Oh hey, is it Black Friday? What a coincidence that I’m thinking of a sale. (Jump to sale details)
I’m always looking for new ways to help get people online. And as I build more complex sites from scratch, I no longer enjoy working with pre-made or drag and drop themes. I used to advocate for buying a solid theme and customizing it, especially if you’re just starting out and can’t afford a custom built site. I worked with Make, a great drag and drop theme editor, for years. But now that I’ve been custom building sites for a few years, I see the downsides of starting with a stock theme.
Downsides of stock themes
Getting a theme from theme forest or a drag and drop theme like Make or Divi is a really cheap option for getting started online. The downside I’ve seen is that these themes are made to fit as many people as possible, so they are resource heavy. They often come with a bunch of elements you don’t need and require a lot of plugins in order to set them up for your specific needs. For a cheap website, I think that’s still a good trade off.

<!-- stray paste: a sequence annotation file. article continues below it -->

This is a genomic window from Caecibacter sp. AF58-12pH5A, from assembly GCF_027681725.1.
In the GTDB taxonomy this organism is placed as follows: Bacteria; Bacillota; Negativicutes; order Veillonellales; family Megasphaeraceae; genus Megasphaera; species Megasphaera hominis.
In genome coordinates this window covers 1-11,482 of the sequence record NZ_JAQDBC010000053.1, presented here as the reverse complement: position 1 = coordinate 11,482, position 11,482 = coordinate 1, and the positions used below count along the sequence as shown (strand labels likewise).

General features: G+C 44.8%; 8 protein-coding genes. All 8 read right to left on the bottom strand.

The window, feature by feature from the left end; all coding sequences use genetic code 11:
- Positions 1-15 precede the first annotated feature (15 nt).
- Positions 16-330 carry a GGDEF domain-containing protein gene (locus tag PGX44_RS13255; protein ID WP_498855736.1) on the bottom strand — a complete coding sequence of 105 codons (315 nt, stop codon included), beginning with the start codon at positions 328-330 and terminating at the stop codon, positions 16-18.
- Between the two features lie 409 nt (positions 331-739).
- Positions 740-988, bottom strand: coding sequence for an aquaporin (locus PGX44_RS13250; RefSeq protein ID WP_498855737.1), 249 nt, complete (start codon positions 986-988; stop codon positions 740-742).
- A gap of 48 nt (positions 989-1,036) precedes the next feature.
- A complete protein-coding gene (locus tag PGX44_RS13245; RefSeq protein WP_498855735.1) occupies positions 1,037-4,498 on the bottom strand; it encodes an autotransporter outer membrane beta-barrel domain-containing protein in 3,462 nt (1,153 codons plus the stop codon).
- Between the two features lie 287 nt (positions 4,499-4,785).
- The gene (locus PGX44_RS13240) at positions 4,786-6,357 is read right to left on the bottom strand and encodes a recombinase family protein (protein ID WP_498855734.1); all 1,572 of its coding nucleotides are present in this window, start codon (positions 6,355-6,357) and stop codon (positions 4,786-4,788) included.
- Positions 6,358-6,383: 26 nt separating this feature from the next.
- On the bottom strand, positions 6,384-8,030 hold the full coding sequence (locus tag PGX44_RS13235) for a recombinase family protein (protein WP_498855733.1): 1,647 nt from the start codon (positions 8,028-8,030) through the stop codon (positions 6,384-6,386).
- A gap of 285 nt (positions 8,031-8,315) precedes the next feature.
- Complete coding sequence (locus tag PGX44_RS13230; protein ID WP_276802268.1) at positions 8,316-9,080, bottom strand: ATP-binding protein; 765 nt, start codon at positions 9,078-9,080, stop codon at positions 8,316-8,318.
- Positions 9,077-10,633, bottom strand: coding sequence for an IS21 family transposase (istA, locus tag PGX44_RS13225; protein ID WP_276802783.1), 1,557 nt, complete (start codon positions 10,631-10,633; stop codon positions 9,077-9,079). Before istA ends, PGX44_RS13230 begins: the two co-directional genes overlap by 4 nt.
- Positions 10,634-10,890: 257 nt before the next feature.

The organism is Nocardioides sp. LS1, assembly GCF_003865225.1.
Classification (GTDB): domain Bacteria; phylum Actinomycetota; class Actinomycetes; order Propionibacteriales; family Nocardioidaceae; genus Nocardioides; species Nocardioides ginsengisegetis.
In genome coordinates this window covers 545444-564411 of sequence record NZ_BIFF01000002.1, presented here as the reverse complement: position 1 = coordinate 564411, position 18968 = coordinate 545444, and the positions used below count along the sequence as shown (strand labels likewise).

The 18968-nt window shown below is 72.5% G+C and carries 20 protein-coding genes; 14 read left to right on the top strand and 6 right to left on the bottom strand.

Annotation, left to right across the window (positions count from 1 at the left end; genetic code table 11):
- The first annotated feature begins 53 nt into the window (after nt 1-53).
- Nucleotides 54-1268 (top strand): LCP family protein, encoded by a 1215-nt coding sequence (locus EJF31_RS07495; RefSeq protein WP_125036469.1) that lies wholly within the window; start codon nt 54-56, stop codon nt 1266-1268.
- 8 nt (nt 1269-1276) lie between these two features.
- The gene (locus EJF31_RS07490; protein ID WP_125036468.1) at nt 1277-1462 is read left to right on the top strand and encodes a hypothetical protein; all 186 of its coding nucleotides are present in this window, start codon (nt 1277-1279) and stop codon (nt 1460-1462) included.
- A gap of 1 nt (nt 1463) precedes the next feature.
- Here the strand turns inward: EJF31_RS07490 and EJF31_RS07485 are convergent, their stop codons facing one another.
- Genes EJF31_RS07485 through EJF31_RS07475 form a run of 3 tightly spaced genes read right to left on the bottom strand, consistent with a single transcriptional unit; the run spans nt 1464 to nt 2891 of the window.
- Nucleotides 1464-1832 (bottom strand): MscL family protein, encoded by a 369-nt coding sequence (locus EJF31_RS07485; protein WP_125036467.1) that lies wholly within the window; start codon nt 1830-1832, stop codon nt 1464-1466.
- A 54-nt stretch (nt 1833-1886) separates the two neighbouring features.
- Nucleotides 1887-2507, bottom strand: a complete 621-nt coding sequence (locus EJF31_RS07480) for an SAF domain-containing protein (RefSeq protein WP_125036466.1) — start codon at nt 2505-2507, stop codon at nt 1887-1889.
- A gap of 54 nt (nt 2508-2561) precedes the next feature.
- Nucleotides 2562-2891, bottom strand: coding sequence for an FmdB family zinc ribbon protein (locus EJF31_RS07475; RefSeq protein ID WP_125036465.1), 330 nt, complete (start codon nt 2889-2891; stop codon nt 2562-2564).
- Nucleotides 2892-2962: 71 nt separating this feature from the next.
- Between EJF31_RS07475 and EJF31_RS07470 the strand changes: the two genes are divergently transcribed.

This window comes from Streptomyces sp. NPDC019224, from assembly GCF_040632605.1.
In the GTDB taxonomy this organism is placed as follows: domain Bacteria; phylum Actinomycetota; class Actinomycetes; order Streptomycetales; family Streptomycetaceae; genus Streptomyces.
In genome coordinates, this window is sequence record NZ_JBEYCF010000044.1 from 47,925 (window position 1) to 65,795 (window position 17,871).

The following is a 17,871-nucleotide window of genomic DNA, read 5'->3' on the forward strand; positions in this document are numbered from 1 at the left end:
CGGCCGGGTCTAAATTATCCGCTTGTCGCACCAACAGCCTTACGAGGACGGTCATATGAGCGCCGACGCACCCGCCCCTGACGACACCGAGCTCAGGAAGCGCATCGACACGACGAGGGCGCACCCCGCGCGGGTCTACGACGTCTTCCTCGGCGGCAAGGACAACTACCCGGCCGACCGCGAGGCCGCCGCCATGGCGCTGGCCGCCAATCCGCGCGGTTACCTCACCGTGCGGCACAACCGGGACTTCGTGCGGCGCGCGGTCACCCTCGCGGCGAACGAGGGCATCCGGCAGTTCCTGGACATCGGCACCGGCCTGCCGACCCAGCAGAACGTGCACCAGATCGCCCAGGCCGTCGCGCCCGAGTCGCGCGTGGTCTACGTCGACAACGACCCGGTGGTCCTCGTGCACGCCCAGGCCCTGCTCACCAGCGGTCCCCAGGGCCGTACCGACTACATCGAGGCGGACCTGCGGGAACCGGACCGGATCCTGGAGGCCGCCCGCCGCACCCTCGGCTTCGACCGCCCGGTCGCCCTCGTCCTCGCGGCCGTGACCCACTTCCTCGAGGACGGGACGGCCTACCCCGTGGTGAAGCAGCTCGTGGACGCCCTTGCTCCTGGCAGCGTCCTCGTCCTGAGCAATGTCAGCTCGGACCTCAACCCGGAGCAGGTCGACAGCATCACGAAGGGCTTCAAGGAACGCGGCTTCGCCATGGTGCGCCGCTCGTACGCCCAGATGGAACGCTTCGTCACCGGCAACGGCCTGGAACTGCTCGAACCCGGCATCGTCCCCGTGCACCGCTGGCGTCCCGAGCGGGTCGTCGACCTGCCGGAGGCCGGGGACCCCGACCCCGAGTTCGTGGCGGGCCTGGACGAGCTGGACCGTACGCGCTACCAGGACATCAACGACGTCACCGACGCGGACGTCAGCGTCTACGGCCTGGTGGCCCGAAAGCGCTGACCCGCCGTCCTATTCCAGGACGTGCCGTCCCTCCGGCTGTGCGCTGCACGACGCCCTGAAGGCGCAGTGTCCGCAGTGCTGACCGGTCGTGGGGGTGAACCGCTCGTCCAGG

The part that I’ve started to find too frustrating to work with is the level of setup and customization needed for each page in order to have the site look good and work well. Very few modern themes work well out of the box, and adding new content becomes too complex for non-techy folks. That said, the stock WordPress themes that come out every year, twentytwenty etc have always been fairly light and easy to use. I still recommend those for simple sites.
So what are custom themes and what’s so great about them?